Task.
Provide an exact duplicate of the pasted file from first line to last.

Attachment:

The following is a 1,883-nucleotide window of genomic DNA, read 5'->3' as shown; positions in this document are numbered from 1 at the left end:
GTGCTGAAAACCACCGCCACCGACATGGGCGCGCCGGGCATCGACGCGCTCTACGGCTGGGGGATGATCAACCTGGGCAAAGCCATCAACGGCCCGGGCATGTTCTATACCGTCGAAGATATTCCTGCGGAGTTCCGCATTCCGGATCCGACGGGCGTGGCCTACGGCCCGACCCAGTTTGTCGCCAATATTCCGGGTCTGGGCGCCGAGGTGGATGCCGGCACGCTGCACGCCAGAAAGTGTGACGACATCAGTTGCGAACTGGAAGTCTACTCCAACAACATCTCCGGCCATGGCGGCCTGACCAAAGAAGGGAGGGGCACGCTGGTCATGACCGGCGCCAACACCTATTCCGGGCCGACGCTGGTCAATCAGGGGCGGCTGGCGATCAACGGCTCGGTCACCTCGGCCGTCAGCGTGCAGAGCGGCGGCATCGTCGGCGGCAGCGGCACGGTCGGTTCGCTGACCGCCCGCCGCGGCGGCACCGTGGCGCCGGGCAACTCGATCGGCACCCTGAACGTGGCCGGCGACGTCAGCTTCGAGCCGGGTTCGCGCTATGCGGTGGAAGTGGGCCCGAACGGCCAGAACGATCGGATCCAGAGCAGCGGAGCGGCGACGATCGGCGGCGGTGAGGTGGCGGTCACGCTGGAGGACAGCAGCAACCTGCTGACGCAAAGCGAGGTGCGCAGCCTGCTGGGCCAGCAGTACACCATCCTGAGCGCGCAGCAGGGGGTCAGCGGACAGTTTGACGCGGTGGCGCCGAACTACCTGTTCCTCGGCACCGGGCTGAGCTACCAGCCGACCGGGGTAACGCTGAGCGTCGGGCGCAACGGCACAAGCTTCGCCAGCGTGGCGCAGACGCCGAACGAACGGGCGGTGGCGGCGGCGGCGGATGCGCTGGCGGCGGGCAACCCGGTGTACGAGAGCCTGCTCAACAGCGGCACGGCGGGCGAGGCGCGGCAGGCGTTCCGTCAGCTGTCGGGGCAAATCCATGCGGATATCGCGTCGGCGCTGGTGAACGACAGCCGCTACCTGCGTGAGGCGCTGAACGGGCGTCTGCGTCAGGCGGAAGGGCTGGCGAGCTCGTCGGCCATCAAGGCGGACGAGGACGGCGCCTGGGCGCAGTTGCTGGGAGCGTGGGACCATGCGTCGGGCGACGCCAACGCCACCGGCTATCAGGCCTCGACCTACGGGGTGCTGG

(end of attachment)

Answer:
The following is a 1,883-nucleotide window of genomic DNA, read 5'->3' as shown; positions in this document are numbered from 1 at the left end:
GTGCTGAAAACCACCGCCACCGACATGGGCGCGCCGGGCATCGACGCGCTCTACGGCTGGGGGATGATCAACCTGGGCAAAGCCATCAACGGCCCGGGCATGTTCTATACCGTCGAAGATATTCCTGCGGAGTTCCGCATTCCGGATCCGACGGGCGTGGCCTACGGCCCGACCCAGTTTGTCGCCAATATTCCGGGTCTGGGCGCCGAGGTGGATGCCGGCACGCTGCACGCCAGAAAGTGTGACGACATCAGTTGCGAACTGGAAGTCTACTCCAACAACATCTCCGGCCATGGCGGCCTGACCAAAGAAGGGAGGGGCACGCTGGTCATGACCGGCGCCAACACCTATTCCGGGCCGACGCTGGTCAATCAGGGGCGGCTGGCGATCAACGGCTCGGTCACCTCGGCCGTCAGCGTGCAGAGCGGCGGCATCGTCGGCGGCAGCGGCACGGTCGGTTCGCTGACCGCCCGCCGCGGCGGCACCGTGGCGCCGGGCAACTCGATCGGCACCCTGAACGTGGCCGGCGACGTCAGCTTCGAGCCGGGTTCGCGCTATGCGGTGGAAGTGGGCCCGAACGGCCAGAACGATCGGATCCAGAGCAGCGGAGCGGCGACGATCGGCGGCGGTGAGGTGGCGGTCACGCTGGAGGACAGCAGCAACCTGCTGACGCAAAGCGAGGTGCGCAGCCTGCTGGGCCAGCAGTACACCATCCTGAGCGCGCAGCAGGGGGTCAGCGGACAGTTTGACGCGGTGGCGCCGAACTACCTGTTCCTCGGCACCGGGCTGAGCTACCAGCCGACCGGGGTAACGCTGAGCGTCGGGCGCAACGGCACAAGCTTCGCCAGCGTGGCGCAGACGCCGAACGAACGGGCGGTGGCGGCGGCGGCGGATGCGCTGGCGGCGGGCAACCCGGTGTACGAGAGCCTGCTCAACAGCGGCACGGCGGGCGAGGCGCGGCAGGCGTTCCGTCAGCTGTCGGGGCAAATCCATGCGGATATCGCGTCGGCGCTGGTGAACGACAGCCGCTACCTGCGTGAGGCGCTGAACGGGCGTCTGCGTCAGGCGGAAGGGCTGGCGAGCTCGTCGGCCATCAAGGCGGACGAGGACGGCGCCTGGGCGCAGTTGCTGGGAGCGTGGGACCATGCGTCGGGCGACGCCAACGCCACCGGCTATCAGGCCTCGACCTACGGGGTGCTGG